Performance Rights Act hearing 3/10

US CapitolThe Judiciary Committee of the US House Of Representatives will take up the Performance Rights Act today (3/10) with a hearing at 10:00 a.m.

This legislation (H.R.848) seeks to require broadcast radio (terrestrial transmitter-based) to pay royalties to artists and performers each time a song is played. These royalties are currently paid to copyright holders (songwriters) by statute, and this proposed legislation would extend payments to include the named artist and studio musicians as well.

Proponents point out that these performance royalties are currently paid for satellite and internet radio, and that many other nations require them to be paid for broadcast radio as well. The Recording Industry Artist Association (RIAA) and record labels see it as a possible revenue stream to help offset declining income from CD sales, as do session players and artists.

Radio industry organizations argue that this doubling of payments would be an undue burden on their operating expenses, and that the airplay serves as important free publicity for the artists and labels.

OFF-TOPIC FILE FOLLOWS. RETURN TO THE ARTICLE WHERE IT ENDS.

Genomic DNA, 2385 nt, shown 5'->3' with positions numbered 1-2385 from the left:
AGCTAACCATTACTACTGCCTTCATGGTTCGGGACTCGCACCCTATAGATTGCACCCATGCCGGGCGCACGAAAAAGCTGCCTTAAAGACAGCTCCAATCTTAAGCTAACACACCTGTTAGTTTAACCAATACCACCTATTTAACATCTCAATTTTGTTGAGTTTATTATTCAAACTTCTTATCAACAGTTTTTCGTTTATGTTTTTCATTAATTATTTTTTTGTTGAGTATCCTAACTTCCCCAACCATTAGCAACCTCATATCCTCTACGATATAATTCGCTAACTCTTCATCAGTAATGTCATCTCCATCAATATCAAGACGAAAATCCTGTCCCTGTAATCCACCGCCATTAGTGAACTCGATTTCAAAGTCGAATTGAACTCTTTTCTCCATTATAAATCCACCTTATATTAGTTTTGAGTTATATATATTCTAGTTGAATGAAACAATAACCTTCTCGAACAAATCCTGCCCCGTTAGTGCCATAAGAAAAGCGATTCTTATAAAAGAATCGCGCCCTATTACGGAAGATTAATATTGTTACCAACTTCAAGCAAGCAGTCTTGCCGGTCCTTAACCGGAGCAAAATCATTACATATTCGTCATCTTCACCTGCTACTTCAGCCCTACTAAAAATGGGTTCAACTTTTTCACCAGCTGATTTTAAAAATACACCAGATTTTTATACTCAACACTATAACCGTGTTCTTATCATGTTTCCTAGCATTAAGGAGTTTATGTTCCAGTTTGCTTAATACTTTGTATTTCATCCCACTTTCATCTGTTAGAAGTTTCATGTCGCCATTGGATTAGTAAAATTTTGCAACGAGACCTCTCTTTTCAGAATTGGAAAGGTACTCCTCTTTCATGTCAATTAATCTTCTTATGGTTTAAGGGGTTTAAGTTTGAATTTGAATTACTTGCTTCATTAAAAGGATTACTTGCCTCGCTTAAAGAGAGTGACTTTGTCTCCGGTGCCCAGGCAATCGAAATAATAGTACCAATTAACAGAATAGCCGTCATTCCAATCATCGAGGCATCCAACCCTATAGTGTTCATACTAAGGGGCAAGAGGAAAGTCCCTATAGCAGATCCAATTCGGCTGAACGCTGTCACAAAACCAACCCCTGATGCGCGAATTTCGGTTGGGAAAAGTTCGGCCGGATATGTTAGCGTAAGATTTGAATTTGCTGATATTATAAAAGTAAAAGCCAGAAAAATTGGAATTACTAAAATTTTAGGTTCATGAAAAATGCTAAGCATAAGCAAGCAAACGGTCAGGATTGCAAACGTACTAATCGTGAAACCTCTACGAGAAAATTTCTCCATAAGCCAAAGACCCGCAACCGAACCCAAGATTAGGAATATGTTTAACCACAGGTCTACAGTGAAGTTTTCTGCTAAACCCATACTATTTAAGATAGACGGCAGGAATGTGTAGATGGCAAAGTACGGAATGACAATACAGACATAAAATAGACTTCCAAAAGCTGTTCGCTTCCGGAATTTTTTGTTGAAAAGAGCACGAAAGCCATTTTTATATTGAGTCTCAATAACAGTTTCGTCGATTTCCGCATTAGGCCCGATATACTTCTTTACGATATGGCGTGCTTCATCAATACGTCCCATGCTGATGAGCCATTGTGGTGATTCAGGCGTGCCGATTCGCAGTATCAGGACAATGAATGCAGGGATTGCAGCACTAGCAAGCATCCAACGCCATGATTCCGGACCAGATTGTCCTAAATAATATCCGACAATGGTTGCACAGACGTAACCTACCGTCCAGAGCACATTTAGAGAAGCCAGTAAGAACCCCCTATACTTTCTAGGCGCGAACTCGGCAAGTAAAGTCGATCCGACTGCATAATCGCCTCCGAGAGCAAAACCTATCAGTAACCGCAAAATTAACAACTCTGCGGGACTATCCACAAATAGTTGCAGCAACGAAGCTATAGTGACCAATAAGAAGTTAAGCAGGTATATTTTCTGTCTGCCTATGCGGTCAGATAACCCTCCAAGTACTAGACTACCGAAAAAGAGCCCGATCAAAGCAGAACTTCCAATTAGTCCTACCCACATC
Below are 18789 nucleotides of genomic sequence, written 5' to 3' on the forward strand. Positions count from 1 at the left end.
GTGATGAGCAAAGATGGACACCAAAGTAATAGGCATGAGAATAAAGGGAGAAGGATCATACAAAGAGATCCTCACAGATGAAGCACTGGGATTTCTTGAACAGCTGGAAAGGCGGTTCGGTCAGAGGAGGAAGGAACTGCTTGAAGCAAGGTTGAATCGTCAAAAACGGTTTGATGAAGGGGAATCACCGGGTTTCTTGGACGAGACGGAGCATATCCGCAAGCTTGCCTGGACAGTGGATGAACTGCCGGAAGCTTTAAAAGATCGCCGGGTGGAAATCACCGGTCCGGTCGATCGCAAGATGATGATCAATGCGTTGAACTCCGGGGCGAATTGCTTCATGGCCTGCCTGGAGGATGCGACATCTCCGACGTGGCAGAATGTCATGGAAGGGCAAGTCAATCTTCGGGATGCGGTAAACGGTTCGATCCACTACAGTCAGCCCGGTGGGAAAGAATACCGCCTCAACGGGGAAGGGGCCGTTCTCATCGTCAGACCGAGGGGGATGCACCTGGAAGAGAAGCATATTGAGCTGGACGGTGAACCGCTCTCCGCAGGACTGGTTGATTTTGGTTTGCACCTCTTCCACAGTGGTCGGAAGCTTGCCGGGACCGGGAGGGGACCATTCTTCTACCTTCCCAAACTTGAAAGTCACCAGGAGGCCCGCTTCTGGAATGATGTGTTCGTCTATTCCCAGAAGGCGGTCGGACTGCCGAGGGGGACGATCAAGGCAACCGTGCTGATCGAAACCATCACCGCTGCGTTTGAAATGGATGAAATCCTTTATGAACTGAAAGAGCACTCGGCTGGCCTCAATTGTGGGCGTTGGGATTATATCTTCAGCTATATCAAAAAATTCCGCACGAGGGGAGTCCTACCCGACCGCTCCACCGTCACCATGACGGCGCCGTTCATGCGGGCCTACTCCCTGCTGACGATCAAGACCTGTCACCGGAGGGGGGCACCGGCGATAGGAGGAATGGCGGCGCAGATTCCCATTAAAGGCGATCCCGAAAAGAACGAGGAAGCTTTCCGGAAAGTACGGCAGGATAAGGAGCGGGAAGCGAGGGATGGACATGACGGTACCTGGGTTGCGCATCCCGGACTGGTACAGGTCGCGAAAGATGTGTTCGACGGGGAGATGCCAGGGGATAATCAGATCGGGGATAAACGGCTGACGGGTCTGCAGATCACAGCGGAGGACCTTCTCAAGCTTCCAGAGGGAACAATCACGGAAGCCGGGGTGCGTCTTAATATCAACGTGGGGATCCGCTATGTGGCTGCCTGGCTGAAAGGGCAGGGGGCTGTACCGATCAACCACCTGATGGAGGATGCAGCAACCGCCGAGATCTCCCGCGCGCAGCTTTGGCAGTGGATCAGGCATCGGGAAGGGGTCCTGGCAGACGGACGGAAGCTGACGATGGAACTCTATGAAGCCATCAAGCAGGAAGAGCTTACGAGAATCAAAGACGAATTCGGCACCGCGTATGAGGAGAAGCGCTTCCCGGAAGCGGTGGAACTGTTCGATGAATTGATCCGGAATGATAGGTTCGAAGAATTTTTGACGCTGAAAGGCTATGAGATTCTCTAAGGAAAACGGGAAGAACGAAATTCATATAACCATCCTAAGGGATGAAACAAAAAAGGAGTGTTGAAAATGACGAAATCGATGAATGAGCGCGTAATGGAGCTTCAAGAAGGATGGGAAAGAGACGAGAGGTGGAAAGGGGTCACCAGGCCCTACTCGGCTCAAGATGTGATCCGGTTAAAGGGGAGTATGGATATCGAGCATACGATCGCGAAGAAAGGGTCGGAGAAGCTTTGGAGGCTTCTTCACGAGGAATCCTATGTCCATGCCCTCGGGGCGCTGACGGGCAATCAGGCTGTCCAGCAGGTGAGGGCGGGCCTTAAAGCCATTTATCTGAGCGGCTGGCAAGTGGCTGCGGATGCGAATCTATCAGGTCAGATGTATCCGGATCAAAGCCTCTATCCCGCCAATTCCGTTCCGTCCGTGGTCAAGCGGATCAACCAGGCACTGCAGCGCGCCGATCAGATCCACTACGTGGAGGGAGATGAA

Though bluegrass and traditional music formats are not likely to be discussed in the hearing, the legislation is being followed closely by industry folks in our community, with the same battle lines as described above.

The hearing begins at 10:00 a.m. (EDT) and can be seen via online streaming video.

Witnesses expected to testify include:

  • Billy Corgan – Vocalist and Lead Guitarist, The Smashing Pumpkins
  • Mitch Bainwol – Chairman and Chief Executive Officer, Recording Industry Artist Association
  • Paul Almeida – President, Department for Professional Employees, AFL-CIO
  • W. Lawrence Patrick – President, Patrick Communications
  • Stan Liebowitz, Ph.D. – Ashbel Smith Distinguished Professor of Managerial Economics, University of Texas at Dallas
  • Steve Newberry – Chairman of the Radio Board, National Association of Broadcasters

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About the Author

John Lawless

John had served as primary author and editor for The Bluegrass Blog from its launch in 2006 until being folded into Bluegrass Today in September of 2011. He continues in that capacity here, managing a strong team of columnists and correspondents.

  • mikeb43

    Is this why BluegrassRadio.Org is leaving us?

  • Jon Weisberger

    “Is this why BluegrassRadio.Org is leaving us?”

    I wouldn’t think so, since bluegrassradio.org is a webcast, while the PRA concerns terrestrial broadcasting. Back when the CRB set the latest round of webcasting performance royalty rates, webcasters complained bitterly that terrestrial radio was getting an unfair competitive advantage because it didn’t have to pay such royalties; I would think that if that were more than an argument of convenience, webcasters would be lobbying their representatives to support the PRA.